Finding uptown Charlotte’s “hidden” public art

1 May

By Bernie Petit
Communications Manager

Public art is all around us—even places we don’t expect to find it.

Hidden works lurk in interior locations and blend into parks and architecture, beckoning to us and inviting us to stick around awhile.

Some greet you warmly as soon as you enter one of our uptown buildings. Others force you to look up. Or down. Or to stop and smell the roses.

But once you discover any of them, your perception of that place and space is forever altered.

In what we hope will become the first in an occasional series uncovering some of Charlotte-Mecklenburg’s “hidden” treasures, we take a look at eight of our favorite uptown public artworks hiding in plain sight.

Oculus Reflector.

Oculus Reflector.

Oculus Reflector
Artist:
James Carpenter.
Where You Can Find It: Charlotte Convention Center.
What You’ll Uncover: Perched in the circular opening of the dome in the Convention Center’s Grand Hall, the three-dimensional light reflective sculpture made of glass and steel creates shifting patterns and designs on the floor. It’s one of nine public artworks found at the Convention Center.

 

 

Passing Through Light.

Passing Through Light.

Passing Through Light
Artist: Erwin Redl.
Where You Can Find It: I-77 Underpass at West Trade Street.
What You’ll Uncover: The immersive public artwork consists of three sequences of light that slowly loop through a color gradient, turning what was an unsafe, unwelcoming space into a visual, dynamic gateway for vehicles and pedestrians as they enter and exit Charlotte’s Northwest corridor. The project was the first in the state to test the N.C. Department of Transportation’s (NCDOT) art on the right-of-way policy, which provides a way for communities to undertake public art projects within the NCDOT right-of-way.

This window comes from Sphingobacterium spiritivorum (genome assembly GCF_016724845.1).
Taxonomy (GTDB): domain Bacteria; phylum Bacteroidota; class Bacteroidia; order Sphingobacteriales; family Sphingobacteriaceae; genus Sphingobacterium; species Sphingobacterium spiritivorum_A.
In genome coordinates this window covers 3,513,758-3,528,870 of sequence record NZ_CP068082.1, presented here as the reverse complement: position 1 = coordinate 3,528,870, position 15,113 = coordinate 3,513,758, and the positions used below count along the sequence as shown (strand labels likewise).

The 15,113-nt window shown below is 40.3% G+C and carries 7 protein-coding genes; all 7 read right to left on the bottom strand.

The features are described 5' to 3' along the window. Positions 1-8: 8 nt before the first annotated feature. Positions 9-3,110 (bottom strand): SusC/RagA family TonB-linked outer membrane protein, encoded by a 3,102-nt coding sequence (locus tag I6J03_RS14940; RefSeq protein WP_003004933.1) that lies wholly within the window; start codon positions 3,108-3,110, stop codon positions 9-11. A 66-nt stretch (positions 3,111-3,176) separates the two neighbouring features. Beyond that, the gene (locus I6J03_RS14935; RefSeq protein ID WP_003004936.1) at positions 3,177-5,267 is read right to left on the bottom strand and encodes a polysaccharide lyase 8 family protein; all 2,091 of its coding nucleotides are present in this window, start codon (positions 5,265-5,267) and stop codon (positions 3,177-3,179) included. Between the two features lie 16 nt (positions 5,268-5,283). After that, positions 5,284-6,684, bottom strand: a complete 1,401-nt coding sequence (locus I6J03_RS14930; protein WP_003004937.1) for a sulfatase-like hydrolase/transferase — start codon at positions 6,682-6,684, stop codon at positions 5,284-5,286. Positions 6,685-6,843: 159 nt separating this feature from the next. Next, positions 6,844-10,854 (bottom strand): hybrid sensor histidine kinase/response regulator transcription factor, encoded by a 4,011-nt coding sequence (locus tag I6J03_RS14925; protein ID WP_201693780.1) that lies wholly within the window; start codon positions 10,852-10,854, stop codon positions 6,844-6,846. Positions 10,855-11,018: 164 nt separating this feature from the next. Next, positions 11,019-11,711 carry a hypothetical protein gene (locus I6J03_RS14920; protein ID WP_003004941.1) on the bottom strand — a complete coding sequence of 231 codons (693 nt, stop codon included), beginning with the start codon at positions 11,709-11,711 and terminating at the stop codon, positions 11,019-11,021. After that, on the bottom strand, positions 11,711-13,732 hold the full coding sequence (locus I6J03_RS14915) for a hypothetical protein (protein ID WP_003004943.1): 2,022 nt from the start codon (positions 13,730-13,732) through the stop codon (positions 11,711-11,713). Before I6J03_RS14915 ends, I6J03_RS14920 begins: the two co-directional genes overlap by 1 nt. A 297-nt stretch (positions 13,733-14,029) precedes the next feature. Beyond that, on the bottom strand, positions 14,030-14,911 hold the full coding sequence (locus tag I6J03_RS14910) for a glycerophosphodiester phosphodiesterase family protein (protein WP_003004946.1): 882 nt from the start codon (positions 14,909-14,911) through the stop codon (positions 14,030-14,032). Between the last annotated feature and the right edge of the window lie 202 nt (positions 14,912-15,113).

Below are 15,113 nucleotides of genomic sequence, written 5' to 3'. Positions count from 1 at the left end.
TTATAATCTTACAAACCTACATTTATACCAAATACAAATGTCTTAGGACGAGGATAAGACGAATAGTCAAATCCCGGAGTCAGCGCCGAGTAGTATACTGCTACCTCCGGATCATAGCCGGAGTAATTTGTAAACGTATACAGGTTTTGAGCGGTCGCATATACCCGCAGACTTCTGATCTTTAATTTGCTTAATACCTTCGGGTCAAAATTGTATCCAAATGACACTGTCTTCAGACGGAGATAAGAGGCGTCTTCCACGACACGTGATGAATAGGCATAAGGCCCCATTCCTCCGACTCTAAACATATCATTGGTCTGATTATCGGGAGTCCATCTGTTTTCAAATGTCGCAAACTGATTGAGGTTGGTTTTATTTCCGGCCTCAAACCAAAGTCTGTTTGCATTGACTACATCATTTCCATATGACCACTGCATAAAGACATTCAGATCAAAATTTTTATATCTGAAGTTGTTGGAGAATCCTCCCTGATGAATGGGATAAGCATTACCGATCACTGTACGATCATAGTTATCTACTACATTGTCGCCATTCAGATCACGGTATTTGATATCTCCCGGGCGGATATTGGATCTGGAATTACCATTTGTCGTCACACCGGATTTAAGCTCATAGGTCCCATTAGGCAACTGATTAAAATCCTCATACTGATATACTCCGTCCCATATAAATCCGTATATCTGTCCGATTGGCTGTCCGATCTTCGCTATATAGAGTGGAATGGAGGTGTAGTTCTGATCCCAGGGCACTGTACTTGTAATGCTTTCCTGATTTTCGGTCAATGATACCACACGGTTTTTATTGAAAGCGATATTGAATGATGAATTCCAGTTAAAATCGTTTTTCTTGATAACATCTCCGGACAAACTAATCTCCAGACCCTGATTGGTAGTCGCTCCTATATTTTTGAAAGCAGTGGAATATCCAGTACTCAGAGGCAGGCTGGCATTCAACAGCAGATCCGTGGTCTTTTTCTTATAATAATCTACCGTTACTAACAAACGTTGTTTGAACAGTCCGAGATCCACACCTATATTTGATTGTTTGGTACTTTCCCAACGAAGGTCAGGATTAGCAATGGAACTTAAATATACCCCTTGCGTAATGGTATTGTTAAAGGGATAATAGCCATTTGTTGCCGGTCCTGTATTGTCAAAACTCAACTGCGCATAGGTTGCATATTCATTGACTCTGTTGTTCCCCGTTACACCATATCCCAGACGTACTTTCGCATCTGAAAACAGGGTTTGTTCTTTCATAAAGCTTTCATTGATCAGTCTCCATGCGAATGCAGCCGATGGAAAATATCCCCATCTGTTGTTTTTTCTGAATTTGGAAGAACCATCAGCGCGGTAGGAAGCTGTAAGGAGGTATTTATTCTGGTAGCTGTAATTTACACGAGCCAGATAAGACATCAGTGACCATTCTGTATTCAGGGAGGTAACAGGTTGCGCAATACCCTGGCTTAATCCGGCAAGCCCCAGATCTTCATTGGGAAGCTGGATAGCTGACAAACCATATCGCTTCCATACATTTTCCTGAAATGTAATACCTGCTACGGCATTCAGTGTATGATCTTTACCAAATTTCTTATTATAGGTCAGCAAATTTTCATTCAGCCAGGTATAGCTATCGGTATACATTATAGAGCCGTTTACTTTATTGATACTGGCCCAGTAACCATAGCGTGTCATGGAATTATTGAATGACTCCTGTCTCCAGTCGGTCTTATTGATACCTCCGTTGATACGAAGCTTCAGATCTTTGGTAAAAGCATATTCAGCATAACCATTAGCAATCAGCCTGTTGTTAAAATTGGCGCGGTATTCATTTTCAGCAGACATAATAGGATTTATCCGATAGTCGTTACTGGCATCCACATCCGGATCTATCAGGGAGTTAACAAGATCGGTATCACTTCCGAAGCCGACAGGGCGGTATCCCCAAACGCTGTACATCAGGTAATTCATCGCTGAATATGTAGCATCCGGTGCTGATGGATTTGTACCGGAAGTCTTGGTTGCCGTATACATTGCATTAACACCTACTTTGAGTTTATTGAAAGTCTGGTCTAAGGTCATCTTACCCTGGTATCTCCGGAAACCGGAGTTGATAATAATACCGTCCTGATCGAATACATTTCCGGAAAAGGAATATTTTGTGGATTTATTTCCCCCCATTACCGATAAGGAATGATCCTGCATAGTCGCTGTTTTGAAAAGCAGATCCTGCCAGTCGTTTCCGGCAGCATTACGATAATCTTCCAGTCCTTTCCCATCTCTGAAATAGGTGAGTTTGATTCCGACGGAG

Rendering the Familiar.

Rendering the Familiar.

Rendering the Familiar
Artists: Amy Baur and Brian Bolden.
Where You Can Find It: City-County Courts District, 700 E. 4th St.
What You’ll Uncover: Digital images past and present Charlotte are merged in this wall installation to provide a sense of perspective and peace.

We Hold These Truths.

We Hold These Truths.

We Hold These Truths (exterior) and Let Justice Like a River Roll (interior)
Artists:
Robin Brailsford, artist & Fred Chappell, poet.
Where You Can Find It:
Mecklenburg County Courthouse, 832 E. 4th St.
What You’ll Uncover: On the exterior, quotes from the Declaration of Independence and the U.S. Constitution are accompanied by complementary phrases that provide historical and philosophical context. The interior holds a carved poem written by Chappell, a former North Carolina Poet Laureate, which echoes, in poetic form, the sentiments of America’s founders.

Wind Silos.

Wind Silos.

Wind Silos
Artist:
Ned Kahn.
Where You Can Find It: Parking deck of the International Trade Center, 200 N. College St.
What You’ll Uncover: The inspiration for the piece came from the Archer Daniels Midland silos still standing in Fourth Ward. Its undulating metal screens are evocative of grain silos and are designed to allow ventilation while creating a visual screen.

 

Cascade.

Cascade.

Cascade
Artist: Jean Tinguely.
Where You Can Find It: Carillon Building, 227 W. Trade St.
What You’ll Uncover: Cascade, created in 1991, was the last monumental work by the famed kinetic sculptor. Tinguely came to Charlotte at the behest of his friend Andreas Bechtler, the Bechtler Museum of Modern Art benefactor. The artist incorporated pieces he discovered locally into the work, including a lion’s head from the façade of the old Hotel Charlotte, where the Carillon currently stands.

Continuum.

Continuum.